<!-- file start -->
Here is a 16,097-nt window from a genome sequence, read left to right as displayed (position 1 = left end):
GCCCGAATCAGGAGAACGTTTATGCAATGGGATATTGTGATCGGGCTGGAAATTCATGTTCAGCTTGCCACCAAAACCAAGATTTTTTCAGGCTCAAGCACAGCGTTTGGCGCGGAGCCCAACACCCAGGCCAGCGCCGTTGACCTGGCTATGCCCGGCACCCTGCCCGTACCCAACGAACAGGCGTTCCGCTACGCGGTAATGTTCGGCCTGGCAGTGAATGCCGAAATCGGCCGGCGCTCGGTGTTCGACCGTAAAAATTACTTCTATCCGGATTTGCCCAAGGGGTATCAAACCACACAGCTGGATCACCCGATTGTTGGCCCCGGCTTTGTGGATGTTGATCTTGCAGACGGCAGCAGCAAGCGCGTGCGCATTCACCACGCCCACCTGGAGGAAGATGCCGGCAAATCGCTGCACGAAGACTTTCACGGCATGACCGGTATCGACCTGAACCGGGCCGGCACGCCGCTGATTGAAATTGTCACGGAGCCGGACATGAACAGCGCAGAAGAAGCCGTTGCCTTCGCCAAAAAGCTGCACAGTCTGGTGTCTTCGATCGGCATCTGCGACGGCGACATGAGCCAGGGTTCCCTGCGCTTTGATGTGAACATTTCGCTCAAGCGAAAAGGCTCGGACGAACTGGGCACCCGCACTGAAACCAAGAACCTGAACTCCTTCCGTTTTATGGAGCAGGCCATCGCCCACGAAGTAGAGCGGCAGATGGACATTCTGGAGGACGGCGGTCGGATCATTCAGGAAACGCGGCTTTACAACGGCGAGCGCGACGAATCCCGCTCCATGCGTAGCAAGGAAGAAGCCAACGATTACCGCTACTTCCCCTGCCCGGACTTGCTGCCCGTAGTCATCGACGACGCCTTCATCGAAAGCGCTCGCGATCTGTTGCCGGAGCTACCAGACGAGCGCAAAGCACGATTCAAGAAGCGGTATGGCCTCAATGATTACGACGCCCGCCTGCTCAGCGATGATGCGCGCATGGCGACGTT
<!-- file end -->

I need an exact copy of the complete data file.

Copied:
Here is a 16,097-nt window from a genome sequence, read left to right as displayed (position 1 = left end):
GCCCGAATCAGGAGAACGTTTATGCAATGGGATATTGTGATCGGGCTGGAAATTCATGTTCAGCTTGCCACCAAAACCAAGATTTTTTCAGGCTCAAGCACAGCGTTTGGCGCGGAGCCCAACACCCAGGCCAGCGCCGTTGACCTGGCTATGCCCGGCACCCTGCCCGTACCCAACGAACAGGCGTTCCGCTACGCGGTAATGTTCGGCCTGGCAGTGAATGCCGAAATCGGCCGGCGCTCGGTGTTCGACCGTAAAAATTACTTCTATCCGGATTTGCCCAAGGGGTATCAAACCACACAGCTGGATCACCCGATTGTTGGCCCCGGCTTTGTGGATGTTGATCTTGCAGACGGCAGCAGCAAGCGCGTGCGCATTCACCACGCCCACCTGGAGGAAGATGCCGGCAAATCGCTGCACGAAGACTTTCACGGCATGACCGGTATCGACCTGAACCGGGCCGGCACGCCGCTGATTGAAATTGTCACGGAGCCGGACATGAACAGCGCAGAAGAAGCCGTTGCCTTCGCCAAAAAGCTGCACAGTCTGGTGTCTTCGATCGGCATCTGCGACGGCGACATGAGCCAGGGTTCCCTGCGCTTTGATGTGAACATTTCGCTCAAGCGAAAAGGCTCGGACGAACTGGGCACCCGCACTGAAACCAAGAACCTGAACTCCTTCCGTTTTATGGAGCAGGCCATCGCCCACGAAGTAGAGCGGCAGATGGACATTCTGGAGGACGGCGGTCGGATCATTCAGGAAACGCGGCTTTACAACGGCGAGCGCGACGAATCCCGCTCCATGCGTAGCAAGGAAGAAGCCAACGATTACCGCTACTTCCCCTGCCCGGACTTGCTGCCCGTAGTCATCGACGACGCCTTCATCGAAAGCGCTCGCGATCTGTTGCCGGAGCTACCAGACGAGCGCAAAGCACGATTCAAGAAGCGGTATGGCCTCAATGATTACGACGCCCGCCTGCTCAGCGATGATGCGCGCATGGCGACGTT